According to the Centers for Disease Control and Prevention, there are more than 125 health conditions that oral health can affect or be affected by. Conditions as widely varied as cardiovascular disease, HIV/AIDS, obesity and autoimmune disorders are intertwined with oral health. For example, the CDC says adults who have diabetes are almost twice as likely to have gum disease as non-diabetic adults.
The Employee Benefits Blog
Now that open enrollment is over, you and your employees can breathe a sigh of relief and forget all about this for another 10 months or so, right? Wrong.
Now that employees have made their selections and may be working diligently to become healthier or more financially savvy in 2016, they’ll be heading to the doctor or financial planner and will have questions. Your job, as their HR or benefits pro, is to be ready to answer questions and remind them of the impact their choices will have. Be ready to explain to employees that a high deductible plan will mean a little more cash out of pocket during a doctor’s visit, but saves them money in monthly premiums. Provide details about life insurance and disability plans so they can meet their financial goals and protect their income.
Managing employees in the retail industry can be tricky. After all, many retail positions are seasonal or part-time, and turnover is always an issue. One study from the Hay Group found a 67 percent turnover rate for part-time retail employees in 2012, for example.
Companies typically use wellness programs to better their bottom lines. They incentivize various healthful activities for the staff and, in theory, the staff becomes healthier and more productive. Most companies have taken the incentive approach and let employees decide what they value more. Some employees want the gift —- the discounted insurance, gift cards, a half day off or whatever the company offers. Some simply value their lifestyle as is, and don’t want to change. To reach those employees, some companies have chosen to offer disincentives.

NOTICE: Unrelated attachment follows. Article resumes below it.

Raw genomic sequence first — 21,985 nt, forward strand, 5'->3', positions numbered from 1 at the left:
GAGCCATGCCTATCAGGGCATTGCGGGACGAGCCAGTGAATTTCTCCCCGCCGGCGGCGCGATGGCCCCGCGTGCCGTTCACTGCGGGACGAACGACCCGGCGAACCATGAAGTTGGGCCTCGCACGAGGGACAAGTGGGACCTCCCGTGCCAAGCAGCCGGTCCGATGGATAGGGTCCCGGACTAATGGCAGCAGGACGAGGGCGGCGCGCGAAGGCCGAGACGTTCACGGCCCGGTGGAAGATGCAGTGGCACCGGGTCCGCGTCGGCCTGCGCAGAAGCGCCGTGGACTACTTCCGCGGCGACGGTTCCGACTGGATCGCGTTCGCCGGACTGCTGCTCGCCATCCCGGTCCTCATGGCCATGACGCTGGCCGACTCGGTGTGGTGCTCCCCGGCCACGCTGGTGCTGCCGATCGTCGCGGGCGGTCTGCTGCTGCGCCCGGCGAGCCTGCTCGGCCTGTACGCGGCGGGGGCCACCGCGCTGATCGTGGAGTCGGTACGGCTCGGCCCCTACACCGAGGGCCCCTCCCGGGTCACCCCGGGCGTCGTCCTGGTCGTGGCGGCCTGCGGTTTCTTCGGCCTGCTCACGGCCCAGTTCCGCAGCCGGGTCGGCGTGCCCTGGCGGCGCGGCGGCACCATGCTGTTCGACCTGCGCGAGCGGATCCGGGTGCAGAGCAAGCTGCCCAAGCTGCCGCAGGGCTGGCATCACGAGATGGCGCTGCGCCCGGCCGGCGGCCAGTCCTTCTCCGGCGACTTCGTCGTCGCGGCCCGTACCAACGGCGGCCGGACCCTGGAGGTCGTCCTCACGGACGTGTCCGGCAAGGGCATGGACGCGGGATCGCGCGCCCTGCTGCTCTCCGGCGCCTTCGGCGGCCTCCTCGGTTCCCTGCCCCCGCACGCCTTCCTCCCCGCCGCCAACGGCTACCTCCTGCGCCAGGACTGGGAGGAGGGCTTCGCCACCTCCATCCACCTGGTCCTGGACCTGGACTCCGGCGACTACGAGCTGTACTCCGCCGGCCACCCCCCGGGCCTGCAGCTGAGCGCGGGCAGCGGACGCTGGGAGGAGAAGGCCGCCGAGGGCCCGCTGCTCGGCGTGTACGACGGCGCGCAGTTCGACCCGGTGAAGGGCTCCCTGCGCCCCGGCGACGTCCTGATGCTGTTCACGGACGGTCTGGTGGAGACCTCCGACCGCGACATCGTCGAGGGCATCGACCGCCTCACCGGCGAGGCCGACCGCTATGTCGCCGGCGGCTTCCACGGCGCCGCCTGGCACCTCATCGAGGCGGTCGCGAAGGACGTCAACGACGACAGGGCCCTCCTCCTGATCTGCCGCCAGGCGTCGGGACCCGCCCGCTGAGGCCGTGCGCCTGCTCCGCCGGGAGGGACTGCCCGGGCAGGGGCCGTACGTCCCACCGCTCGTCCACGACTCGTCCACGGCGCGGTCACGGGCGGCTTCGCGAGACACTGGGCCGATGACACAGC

When it comes to the Patient Protection and Affordable Care Act, it can feel like history is repeating itself. Also known as the ACA or “Obamacare,” the Act has seen a pushback in timelines, delays in implementation and yearly changes as some regulations go into effect over time. It can be confusing and frustrating to stay on top of everything, but that’s going to be the reality for the coming year. HR must play a leading role in helping their organizations and employees understand what the ACA means to them; here’s what you need to know for 2016.
Do your employees seem stressed lately? Do you know the warning signs to watch for?
Employee stress costs companies billions of dollars a year in lost productivity and turnover. It can take a toll on health costs and morale. Between looming economic uncertainty, depressing world events and everyday work/life stressors, there’s plenty to be worried about. Add to that employees who may be taking on extra work as a cost-saving measure at your organization, or who simply have a dangerous job, and the stress can pile up and take a toll.
Stress happens to all of us at some point, but if it’s becoming chronic at your organization, it’s time to look into the causes and try to help with some solutions. We hope the following articles shed some light and help lead your team toward sunnier days.
As benefits project manager at Winston Benefits, I work with clients on benefits implementation and open enrollment. I’m right on the front lines with HR professionals as they switch their benefits administration system to an online platform, prepare for open enrollment and reassess their benefits offerings. I know how much work it takes to manage benefits for a company of any size. My job gives me insight into what every organization should know about managing benefits with a partner. Here are some tips I’ve learned.
This is a guest post with employee benefits compliance advice from Winston Benefits partner Joe Lazzarotti, a benefits attorney and practice group leader at Jackson Lewis P.C. He specializes in employee benefits counseling, with a heavy emphasis on health benefits and the Patient Protection and Affordable Care Act.
More and more employers are recognizing one of the best features of voluntary benefits: their customization potential. Just like a bespoke suit, voluntary benefits can be tailored to fit the unique needs and demographics of your organization. They can offer financial planning tools to young staff saving for a first home or those nearing retirement. Vision and dental coverage can benefit families of all ages, and critical illness coverage can especially help certain populations as they age or if they have other risk factors for a serious illness.
Employee benefits are always changing. While you may have just come off your open enrollment season, it’s never too early to start thinking about the next season’s offerings and whether you’re putting together a benefits package that employees will truly value. These are the employee benefits trends we’re expecting to take hold in 2016. How do your benefits plans stack up?
Topics: 2016 employee benefits trends